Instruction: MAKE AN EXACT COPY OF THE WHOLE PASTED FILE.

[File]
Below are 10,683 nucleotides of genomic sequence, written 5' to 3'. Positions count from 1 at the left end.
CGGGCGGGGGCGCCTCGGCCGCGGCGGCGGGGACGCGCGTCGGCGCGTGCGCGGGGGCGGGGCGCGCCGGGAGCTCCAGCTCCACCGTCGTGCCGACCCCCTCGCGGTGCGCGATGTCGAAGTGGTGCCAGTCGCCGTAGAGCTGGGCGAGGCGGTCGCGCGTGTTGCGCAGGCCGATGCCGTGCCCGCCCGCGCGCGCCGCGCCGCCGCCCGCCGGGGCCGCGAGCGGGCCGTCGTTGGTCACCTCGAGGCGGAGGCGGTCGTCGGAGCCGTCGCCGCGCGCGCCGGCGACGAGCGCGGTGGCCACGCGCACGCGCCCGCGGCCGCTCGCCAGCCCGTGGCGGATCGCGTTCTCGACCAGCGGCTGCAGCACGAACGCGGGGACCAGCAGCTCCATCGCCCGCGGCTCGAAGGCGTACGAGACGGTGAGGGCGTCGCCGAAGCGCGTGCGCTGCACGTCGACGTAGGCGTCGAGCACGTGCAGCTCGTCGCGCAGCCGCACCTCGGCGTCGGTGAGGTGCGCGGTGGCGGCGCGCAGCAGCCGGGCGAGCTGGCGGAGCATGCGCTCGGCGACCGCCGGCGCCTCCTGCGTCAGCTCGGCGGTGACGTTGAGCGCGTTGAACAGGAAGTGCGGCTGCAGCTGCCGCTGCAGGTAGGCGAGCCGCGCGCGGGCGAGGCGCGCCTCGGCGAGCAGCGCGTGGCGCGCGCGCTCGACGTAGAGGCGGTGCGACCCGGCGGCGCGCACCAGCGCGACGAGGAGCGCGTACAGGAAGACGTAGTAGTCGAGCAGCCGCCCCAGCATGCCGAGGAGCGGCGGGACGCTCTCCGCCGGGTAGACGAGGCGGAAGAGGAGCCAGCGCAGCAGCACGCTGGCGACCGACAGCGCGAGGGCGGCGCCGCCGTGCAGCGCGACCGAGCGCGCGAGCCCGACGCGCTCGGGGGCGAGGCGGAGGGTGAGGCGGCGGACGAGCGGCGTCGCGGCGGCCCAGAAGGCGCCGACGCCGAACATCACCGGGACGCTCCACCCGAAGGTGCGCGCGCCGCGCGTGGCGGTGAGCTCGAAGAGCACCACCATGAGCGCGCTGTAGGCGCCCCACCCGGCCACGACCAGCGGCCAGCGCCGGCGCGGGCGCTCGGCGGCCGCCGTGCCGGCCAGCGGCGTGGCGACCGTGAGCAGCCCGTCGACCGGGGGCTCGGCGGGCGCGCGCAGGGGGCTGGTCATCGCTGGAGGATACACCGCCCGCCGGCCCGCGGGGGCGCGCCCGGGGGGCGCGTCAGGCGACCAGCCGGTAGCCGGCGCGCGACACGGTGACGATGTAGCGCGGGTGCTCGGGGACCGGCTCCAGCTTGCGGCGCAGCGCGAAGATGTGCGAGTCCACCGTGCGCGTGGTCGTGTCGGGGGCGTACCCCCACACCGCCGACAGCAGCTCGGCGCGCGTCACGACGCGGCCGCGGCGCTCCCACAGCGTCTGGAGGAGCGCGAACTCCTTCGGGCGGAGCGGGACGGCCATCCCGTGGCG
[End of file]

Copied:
Below are 10,683 nucleotides of genomic sequence, written 5' to 3'. Positions count from 1 at the left end.
CGGGCGGGGGCGCCTCGGCCGCGGCGGCGGGGACGCGCGTCGGCGCGTGCGCGGGGGCGGGGCGCGCCGGGAGCTCCAGCTCCACCGTCGTGCCGACCCCCTCGCGGTGCGCGATGTCGAAGTGGTGCCAGTCGCCGTAGAGCTGGGCGAGGCGGTCGCGCGTGTTGCGCAGGCCGATGCCGTGCCCGCCCGCGCGCGCCGCGCCGCCGCCCGCCGGGGCCGCGAGCGGGCCGTCGTTGGTCACCTCGAGGCGGAGGCGGTCGTCGGAGCCGTCGCCGCGCGCGCCGGCGACGAGCGCGGTGGCCACGCGCACGCGCCCGCGGCCGCTCGCCAGCCCGTGGCGGATCGCGTTCTCGACCAGCGGCTGCAGCACGAACGCGGGGACCAGCAGCTCCATCGCCCGCGGCTCGAAGGCGTACGAGACGGTGAGGGCGTCGCCGAAGCGCGTGCGCTGCACGTCGACGTAGGCGTCGAGCACGTGCAGCTCGTCGCGCAGCCGCACCTCGGCGTCGGTGAGGTGCGCGGTGGCGGCGCGCAGCAGCCGGGCGAGCTGGCGGAGCATGCGCTCGGCGACCGCCGGCGCCTCCTGCGTCAGCTCGGCGGTGACGTTGAGCGCGTTGAACAGGAAGTGCGGCTGCAGCTGCCGCTGCAGGTAGGCGAGCCGCGCGCGGGCGAGGCGCGCCTCGGCGAGCAGCGCGTGGCGCGCGCGCTCGACGTAGAGGCGGTGCGACCCGGCGGCGCGCACCAGCGCGACGAGGAGCGCGTACAGGAAGACGTAGTAGTCGAGCAGCCGCCCCAGCATGCCGAGGAGCGGCGGGACGCTCTCCGCCGGGTAGACGAGGCGGAAGAGGAGCCAGCGCAGCAGCACGCTGGCGACCGACAGCGCGAGGGCGGCGCCGCCGTGCAGCGCGACCGAGCGCGCGAGCCCGACGCGCTCGGGGGCGAGGCGGAGGGTGAGGCGGCGGACGAGCGGCGTCGCGGCGGCCCAGAAGGCGCCGACGCCGAACATCACCGGGACGCTCCACCCGAAGGTGCGCGCGCCGCGCGTGGCGGTGAGCTCGAAGAGCACCACCATGAGCGCGCTGTAGGCGCCCCACCCGGCCACGACCAGCGGCCAGCGCCGGCGCGGGCGCTCGGCGGCCGCCGTGCCGGCCAGCGGCGTGGCGACCGTGAGCAGCCCGTCGACCGGGGGCTCGGCGGGCGCGCGCAGGGGGCTGGTCATCGCTGGAGGATACACCGCCCGCCGGCCCGCGGGGGCGCGCCCGGGGGGCGCGTCAGGCGACCAGCCGGTAGCCGGCGCGCGACACGGTGACGATGTAGCGCGGGTGCTCGGGGACCGGCTCCAGCTTGCGGCGCAGCGCGAAGATGTGCGAGTCCACCGTGCGCGTGGTCGTGTCGGGGGCGTACCCCCACACCGCCGACAGCAGCTCGGCGCGCGTCACGACGCGGCCGCGGCGCTCCCACAGCGTCTGGAGGAGCGCGAACTCCTTCGGGCGGAGCGGGACGGCCATCCCGTGGCG